The Urban Dictionary defines ghosting as “the act of suddenly ceasing all communication with someone the subject is dating, but no longer wishes to date.”  Another source defines the term as “the practice of ending a personal relationship with someone by suddenly and without explanation withdrawing from all communication.”  Ghosting occurs often in business relationships too.

My friend, Career Coach Angela Copeland of Copeland Coaching, refers to the phenomenon in a recent blog post Ghosting: The dating phenomenon hitting the job search world. It’s not just something that is happening in the job market. It doesn’t seem uncommon these days to see the same thing happen in good faith business relationships. In the real estate business, new agents as well as seasoned brokers continue to be shocked by disappearing clients.

Here’s the type of ghosting we see in real estate. A potential customer calls you about listing their home, but they are not quite ready.  You help with the early preparation by recommending vendors and staging suggestions; you provide market analysis, and then again a few weeks later; discuss marketing strategies and possible list dates.  You are communicating every few days, texts calls and emails. Then NOTHING. Then you see the house listed with another agent.  Losing a listing is a fact of life in the real estate business.  I have probably lost as many as I have listed.  What I don’t understand is why it is so hard for a prospect to just say they have decided to work with someone else.  Why turn a friendly, open relationship into, well, the sounds of silence?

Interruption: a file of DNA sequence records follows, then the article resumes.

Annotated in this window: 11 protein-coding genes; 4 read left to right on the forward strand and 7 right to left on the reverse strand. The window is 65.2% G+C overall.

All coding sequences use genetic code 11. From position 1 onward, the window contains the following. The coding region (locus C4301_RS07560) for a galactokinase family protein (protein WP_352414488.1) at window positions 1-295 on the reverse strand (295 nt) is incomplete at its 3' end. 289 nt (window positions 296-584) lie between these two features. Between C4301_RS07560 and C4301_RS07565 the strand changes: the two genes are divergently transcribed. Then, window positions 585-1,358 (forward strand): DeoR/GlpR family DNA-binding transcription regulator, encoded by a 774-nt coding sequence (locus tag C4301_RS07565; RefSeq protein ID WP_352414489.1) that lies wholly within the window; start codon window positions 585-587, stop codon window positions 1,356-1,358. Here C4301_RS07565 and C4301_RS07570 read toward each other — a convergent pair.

Home buyers do the ghosting thing too. You show some houses, help them find a mortgage person, set them up for listing updates, stay in touch almost daily, then, poof, they’re gone. At this point, some agents would point out the power of the written buyer representation agreement.  My response is, how many clients have you sued for ghosting after they have signed the agreement?

Bottom line: All sales oriented people are used to rejection. If you don’t want to work with your agent anymore, for any reason, just text, email, or, if you are really bold, call them and let them know.